Doe pulled back so fast that Rivvie very nearly toppled backward into the well. It was only Rivvie’s assassin-quick reflexes that prevented a nasty fall.

“Ah! What the hell?” Rivvie said.

“You could’ve got him out,” Doe said very quietly. “All those months, all those months I spent worried sick, running myself ragged. All those months, and the peacemakers doing who knows what to him. And you could’ve got him like that,” Doe said, snapping her fingers.

RESISTANCE Ficlet #4: A Home in Exile

Resistance CoverThis is a ficlet based on my novel, Resistance, out now from Inkstained Succubus Press! You can purchase Resistance here directly from Inkstained Succubus (support small presses!) or here from Amazon.

The day Moshel Atoosa’Avvah arrived in the City of Mages as an exile was the strangest day of his life. The years he’d spent in that Rabathan prison cell were marked by silence, by solitude. The ra’zehm who found him guilty of treason promised him he’d be forgotten in that cell, and for endless days the promise kept. It was a strange day when he was shuffled from his cell into the cabin of a train bound for Tarquintia. It was a strange day when they tied him to the saddle of a camel bound for the City. But his arrival to the City took his breath away.

Somehow, news of his arrival had leaked. Moshel came to the Eastern Gate of the City surrounded by a phalanx of tahrqin guards. He came with his hands bound and his voice rusty with disuse. He came through the gate curled in on himself, wincing and shrinking because in those years in prison he’d fallen out of habit with his gift and now he was overwhelmed with the sheer force of other peoples’ minds.

Someone spotted him. A cry went out. Moshel felt hundreds of eyes fix upon him, felt them see in him a spark, a hope, a promise he had never made. The Eastern Gate was a crush of bodies: a crush of silver skin, of Semadran faces, of his people, and all of them singing. The phalanx of guards ushered him quickly through the clerks at the entrance; one of them shoved amnesty papers in his pocket. Moshel pulled them out again and dropped them on the dusty street. They tightened in formation around him and pushed him into the City. The Semadrans followed. They picked up stragglers on their way; the crowd turned into a spontaneous parade. Moshel wanted to yell to the parade to stop, to disperse, to go anywhere else. He wanted to scream at them that he’d never wanted to be a symbol of anything, much less rebellion, that he was a broken man. He’d assumed he would slip into obscurity. He’d thought it a gift of the exile. But he felt them; he felt the joy and the resolution in the crowd when they looked at him. He held his tongue.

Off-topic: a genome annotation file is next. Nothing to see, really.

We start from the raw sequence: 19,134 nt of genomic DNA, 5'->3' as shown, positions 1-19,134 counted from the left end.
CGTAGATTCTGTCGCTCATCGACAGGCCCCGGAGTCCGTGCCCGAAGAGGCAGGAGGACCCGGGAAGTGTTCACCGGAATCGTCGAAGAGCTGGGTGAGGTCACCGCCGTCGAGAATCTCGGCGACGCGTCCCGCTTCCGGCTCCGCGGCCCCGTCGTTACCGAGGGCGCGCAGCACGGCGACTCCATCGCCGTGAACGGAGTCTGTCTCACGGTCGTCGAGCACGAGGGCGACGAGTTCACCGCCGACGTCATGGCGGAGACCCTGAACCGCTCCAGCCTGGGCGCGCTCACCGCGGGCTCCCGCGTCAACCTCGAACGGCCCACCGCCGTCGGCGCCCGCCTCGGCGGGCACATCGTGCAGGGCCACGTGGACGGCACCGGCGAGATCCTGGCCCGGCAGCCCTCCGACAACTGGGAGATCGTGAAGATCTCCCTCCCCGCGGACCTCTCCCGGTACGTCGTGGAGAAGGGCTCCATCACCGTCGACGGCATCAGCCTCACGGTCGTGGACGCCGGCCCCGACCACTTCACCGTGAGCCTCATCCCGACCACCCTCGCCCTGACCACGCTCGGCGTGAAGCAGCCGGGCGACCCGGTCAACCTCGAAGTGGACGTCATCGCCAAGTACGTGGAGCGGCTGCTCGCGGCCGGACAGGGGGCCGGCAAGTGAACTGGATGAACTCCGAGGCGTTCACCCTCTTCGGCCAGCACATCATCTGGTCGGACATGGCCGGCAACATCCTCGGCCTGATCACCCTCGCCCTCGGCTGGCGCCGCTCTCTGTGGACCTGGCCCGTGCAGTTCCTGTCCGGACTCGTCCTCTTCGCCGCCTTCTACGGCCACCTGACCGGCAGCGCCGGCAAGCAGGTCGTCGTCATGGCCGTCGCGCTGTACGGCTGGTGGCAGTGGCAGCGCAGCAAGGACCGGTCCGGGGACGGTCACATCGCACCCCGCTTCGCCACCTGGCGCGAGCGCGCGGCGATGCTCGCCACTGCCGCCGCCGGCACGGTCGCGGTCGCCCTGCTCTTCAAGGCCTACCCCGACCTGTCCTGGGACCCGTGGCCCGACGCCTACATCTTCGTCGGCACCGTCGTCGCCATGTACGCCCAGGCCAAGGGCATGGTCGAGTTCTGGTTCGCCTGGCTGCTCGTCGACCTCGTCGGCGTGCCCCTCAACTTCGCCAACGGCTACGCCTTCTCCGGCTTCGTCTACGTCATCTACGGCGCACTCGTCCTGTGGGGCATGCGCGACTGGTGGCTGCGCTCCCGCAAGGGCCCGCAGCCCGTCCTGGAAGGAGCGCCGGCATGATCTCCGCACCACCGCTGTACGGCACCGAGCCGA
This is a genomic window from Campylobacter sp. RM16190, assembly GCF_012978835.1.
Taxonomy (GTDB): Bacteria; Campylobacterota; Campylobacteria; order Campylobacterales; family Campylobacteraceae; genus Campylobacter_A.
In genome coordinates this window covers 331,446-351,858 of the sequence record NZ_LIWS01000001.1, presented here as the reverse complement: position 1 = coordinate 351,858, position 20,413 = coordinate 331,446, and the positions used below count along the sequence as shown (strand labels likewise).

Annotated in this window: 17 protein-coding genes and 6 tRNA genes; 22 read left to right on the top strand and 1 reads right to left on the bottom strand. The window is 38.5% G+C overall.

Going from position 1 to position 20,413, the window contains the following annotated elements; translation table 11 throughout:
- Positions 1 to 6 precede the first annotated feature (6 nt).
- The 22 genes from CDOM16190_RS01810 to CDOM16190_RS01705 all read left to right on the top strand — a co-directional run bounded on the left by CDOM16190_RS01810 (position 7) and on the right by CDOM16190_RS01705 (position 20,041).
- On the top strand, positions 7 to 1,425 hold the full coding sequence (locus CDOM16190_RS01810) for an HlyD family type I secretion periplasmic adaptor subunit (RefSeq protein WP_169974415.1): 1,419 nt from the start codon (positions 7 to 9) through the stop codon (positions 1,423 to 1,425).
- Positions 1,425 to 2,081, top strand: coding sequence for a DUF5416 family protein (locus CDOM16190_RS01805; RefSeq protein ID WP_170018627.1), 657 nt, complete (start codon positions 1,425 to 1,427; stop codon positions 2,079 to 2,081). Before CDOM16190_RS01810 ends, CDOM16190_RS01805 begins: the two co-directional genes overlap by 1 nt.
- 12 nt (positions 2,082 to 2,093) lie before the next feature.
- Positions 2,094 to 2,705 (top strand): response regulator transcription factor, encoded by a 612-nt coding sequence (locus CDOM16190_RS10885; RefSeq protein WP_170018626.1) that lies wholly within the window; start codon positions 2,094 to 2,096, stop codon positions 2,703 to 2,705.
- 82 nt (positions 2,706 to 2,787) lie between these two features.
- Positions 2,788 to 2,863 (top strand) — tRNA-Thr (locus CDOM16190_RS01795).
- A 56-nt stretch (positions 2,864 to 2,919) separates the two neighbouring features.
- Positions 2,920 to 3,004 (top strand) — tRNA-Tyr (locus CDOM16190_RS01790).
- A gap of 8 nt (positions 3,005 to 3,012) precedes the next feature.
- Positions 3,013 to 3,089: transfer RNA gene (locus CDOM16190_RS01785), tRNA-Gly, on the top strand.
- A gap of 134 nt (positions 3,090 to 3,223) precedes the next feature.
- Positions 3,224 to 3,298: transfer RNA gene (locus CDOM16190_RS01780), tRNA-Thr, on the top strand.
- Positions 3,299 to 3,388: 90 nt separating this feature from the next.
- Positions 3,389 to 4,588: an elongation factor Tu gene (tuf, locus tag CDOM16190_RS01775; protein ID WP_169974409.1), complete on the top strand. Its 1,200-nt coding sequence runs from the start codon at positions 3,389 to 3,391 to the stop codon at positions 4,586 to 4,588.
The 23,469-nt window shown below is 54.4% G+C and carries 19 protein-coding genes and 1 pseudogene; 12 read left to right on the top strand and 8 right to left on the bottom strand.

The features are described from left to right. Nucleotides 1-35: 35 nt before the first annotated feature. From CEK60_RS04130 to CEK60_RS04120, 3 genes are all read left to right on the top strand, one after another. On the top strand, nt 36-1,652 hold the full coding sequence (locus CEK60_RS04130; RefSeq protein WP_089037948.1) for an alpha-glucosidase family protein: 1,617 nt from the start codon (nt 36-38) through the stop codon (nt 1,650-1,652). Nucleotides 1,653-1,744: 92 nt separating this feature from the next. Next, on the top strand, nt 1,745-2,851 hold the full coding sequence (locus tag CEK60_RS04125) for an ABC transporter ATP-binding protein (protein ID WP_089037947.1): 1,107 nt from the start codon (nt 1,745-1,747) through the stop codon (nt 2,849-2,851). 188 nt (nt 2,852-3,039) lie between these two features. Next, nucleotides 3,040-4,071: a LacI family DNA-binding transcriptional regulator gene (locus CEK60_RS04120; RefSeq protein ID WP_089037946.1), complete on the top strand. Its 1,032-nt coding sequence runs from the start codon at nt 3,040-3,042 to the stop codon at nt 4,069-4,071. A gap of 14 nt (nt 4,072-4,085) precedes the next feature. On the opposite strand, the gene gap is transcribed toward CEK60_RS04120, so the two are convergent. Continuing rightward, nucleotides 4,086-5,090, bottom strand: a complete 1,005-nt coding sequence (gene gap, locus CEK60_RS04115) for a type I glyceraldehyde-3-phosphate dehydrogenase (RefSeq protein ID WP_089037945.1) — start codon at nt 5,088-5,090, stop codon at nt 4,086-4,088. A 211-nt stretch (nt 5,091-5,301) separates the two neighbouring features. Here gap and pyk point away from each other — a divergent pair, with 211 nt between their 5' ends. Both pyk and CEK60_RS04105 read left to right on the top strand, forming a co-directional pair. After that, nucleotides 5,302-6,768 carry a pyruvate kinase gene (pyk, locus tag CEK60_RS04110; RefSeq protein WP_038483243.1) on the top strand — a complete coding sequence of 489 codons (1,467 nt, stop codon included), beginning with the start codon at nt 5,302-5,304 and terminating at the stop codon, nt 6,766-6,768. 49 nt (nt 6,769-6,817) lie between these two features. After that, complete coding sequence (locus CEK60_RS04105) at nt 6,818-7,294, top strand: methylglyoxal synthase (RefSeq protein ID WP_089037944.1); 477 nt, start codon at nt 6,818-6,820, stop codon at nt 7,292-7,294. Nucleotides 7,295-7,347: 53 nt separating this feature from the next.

The clerks at the Eastern Gate had asked where he would be residing, and Moshel had answered the Semadran schoolhouse. It would be like schoolhouses in elvish ghettos all over the Qin Empire: a sanctuary, a respite, a place for those with no place anywhere else. And so the guards escorted him to the schoolhouse. And so the makeshift parade followed them there.

They stepped into a cramped square. In the center stood a stately building, made of wood which contrasted with the stone of the surrounding buildings. It could be nothing but a schoolhouse: the spire, the stained glass that told stories of his people’s history, the unmistakable ticking of clockwork mechanisms. “You’re here, traitor,” said the lead guard.

“Please escort me to the door,” said Moshel. “I fear a riot.”

The guards conferred. With obvious bad temper, the phalanx pushed through the crowd and up to the great, wide doors of the schoolhouse. The crowd around them sang in Semadran a song Moshel had never heard. A song about him. Moshel stepped up to the door and pressed the doorbell. The doors swung open; the caretaker, a small and curiously young woman stared up at Moshel. “Who comes to the schoolhouse?” she asked in Semadran.